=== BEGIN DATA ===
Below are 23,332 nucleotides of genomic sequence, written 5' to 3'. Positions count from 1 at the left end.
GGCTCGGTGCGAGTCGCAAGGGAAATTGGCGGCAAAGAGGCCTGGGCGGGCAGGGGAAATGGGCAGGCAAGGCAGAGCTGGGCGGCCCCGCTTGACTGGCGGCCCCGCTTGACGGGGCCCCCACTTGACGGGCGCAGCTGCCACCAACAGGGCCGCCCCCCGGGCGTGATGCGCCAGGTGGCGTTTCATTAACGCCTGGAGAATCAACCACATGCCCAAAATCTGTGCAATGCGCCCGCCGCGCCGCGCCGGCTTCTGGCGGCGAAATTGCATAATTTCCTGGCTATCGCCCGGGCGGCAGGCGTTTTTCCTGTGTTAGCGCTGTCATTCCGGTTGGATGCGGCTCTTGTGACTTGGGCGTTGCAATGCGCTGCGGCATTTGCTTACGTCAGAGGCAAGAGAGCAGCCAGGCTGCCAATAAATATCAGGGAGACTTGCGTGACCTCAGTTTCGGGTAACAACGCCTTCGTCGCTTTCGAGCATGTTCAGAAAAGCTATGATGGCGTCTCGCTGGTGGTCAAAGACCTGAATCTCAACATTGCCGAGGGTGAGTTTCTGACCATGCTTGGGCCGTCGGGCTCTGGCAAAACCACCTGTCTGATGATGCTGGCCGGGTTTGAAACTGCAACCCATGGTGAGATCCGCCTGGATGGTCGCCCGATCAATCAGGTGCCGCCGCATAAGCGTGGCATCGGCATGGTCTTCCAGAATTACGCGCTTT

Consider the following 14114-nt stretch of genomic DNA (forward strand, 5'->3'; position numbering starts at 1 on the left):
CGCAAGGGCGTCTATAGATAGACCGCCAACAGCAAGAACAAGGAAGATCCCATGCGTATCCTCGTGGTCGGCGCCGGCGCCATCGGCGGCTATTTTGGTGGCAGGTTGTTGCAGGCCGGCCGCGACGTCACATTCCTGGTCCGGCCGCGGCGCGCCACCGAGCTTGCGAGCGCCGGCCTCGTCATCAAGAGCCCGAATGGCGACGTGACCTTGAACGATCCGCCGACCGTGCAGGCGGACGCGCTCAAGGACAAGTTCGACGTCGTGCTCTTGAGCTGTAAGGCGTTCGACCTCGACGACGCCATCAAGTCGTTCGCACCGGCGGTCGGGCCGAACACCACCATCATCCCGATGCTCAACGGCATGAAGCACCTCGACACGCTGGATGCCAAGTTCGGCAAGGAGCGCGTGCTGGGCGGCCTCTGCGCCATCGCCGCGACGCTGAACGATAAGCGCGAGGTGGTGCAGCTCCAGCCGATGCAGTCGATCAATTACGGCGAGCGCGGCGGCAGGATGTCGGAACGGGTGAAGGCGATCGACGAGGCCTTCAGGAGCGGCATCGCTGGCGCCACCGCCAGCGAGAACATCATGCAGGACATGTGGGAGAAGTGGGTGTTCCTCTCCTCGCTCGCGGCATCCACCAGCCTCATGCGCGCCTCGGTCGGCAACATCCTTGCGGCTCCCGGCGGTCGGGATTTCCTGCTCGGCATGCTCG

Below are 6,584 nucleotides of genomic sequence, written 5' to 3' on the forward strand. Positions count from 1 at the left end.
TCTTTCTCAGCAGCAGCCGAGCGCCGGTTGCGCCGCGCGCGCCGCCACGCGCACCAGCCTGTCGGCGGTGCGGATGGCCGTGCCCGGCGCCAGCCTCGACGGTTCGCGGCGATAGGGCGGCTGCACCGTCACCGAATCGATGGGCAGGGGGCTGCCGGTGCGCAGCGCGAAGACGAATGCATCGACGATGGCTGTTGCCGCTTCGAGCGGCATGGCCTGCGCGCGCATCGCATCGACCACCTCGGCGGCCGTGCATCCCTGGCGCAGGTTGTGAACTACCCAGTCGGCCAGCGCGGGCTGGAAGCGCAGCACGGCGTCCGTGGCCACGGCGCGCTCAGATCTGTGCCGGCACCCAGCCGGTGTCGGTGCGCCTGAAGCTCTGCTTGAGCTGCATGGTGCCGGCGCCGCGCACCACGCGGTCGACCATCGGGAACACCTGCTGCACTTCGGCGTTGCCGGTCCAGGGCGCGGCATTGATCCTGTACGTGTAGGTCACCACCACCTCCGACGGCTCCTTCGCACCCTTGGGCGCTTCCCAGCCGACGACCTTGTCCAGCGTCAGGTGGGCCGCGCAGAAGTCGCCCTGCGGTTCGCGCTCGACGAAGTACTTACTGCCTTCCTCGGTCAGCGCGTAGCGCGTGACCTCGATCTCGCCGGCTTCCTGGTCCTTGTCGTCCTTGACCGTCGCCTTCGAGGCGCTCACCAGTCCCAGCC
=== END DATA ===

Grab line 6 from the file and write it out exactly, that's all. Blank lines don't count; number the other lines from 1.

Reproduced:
TCTTTCTCAGCAGCAGCCGAGCGCCGGTTGCGCCGCGCGCGCCGCCACGCGCACCAGCCTGTCGGCGGTGCGGATGGCCGTGCCCGGCGCCAGCCTCGACGGTTCGCGGCGATAGGGCGGCTGCACCGTCACCGAATCGATGGGCAGGGGGCTGCCGGTGCGCAGCGCGAAGACGAATGCATCGACGATGGCTGTTGCCGCTTCGAGCGGCATGGCCTGCGCGCGCATCGCATCGACCACCTCGGCGGCCGTGCATCCCTGGCGCAGGTTGTGAACTACCCAGTCGGCCAGCGCGGGCTGGAAGCGCAGCACGGCGTCCGTGGCCACGGCGCGCTCAGATCTGTGCCGGCACCCAGCCGGTGTCGGTGCGCCTGAAGCTCTGCTTGAGCTGCATGGTGCCGGCGCCGCGCACCACGCGGTCGACCATCGGGAACACCTGCTGCACTTCGGCGTTGCCGGTCCAGGGCGCGGCATTGATCCTGTACGTGTAGGTCACCACCACCTCCGACGGCTCCTTCGCACCCTTGGGCGCTTCCCAGCCGACGACCTTGTCCAGCGTCAGGTGGGCCGCGCAGAAGTCGCCCTGCGGTTCGCGCTCGACGAAGTACTTACTGCCTTCCTCGGTCAGCGCGTAGCGCGTGACCTCGATCTCGCCGGCTTCCTGGTCCTTGTCGTCCTTGACCGTCGCCTTCGAGGCGCTCACCAGTCCCAGCC